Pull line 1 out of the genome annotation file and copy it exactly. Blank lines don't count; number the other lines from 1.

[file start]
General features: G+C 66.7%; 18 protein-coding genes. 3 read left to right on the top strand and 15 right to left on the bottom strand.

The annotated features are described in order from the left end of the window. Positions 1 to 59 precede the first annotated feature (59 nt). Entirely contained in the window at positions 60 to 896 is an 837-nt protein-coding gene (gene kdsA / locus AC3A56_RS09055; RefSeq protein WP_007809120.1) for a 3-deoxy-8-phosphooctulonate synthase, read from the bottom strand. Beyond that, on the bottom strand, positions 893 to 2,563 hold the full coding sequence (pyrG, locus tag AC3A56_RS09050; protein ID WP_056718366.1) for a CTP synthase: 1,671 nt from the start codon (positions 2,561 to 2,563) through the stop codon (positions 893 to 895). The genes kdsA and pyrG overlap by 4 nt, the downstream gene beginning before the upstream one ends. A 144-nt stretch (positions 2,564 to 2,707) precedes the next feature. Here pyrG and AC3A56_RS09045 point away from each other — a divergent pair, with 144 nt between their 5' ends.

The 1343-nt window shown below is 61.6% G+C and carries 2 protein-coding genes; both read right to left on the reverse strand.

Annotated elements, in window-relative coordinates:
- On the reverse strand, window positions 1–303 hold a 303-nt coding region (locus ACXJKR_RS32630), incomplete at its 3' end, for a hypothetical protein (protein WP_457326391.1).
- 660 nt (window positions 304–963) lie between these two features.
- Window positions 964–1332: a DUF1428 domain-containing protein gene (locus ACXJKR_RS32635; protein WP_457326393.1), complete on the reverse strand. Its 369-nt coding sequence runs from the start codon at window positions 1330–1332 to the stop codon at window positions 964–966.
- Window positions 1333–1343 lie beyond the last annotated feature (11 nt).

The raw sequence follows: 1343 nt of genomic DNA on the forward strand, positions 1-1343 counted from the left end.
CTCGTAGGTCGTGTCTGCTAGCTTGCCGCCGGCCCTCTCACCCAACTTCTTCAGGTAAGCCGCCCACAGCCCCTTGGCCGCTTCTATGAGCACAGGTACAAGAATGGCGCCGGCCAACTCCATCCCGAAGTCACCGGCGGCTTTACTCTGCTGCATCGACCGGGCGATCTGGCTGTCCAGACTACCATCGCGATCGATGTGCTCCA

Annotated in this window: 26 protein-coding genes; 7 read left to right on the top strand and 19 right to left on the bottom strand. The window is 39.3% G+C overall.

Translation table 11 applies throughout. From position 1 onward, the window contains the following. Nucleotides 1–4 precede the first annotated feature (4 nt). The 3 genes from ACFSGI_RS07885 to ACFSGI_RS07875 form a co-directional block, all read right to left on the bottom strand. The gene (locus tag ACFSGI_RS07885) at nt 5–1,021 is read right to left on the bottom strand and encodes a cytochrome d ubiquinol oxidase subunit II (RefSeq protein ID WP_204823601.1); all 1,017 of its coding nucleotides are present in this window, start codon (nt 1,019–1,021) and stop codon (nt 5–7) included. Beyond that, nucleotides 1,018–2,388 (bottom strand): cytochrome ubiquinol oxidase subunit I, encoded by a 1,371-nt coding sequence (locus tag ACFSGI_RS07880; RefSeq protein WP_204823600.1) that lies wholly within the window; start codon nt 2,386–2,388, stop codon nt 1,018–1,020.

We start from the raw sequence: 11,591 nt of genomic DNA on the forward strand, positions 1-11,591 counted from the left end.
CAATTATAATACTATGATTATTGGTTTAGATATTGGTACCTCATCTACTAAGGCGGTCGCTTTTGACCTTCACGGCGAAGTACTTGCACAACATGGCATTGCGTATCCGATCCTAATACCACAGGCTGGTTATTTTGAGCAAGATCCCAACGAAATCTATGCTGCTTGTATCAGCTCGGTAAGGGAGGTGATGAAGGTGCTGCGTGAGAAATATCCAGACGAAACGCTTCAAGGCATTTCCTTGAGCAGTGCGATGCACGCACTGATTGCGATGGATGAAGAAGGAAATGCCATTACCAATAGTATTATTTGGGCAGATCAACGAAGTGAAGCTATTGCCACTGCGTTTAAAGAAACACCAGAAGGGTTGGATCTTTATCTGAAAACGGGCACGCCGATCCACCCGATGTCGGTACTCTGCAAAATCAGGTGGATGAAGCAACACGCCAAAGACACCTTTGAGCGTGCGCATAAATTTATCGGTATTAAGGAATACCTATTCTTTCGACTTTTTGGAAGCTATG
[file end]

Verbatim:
General features: G+C 66.7%; 18 protein-coding genes. 3 read left to right on the top strand and 15 right to left on the bottom strand.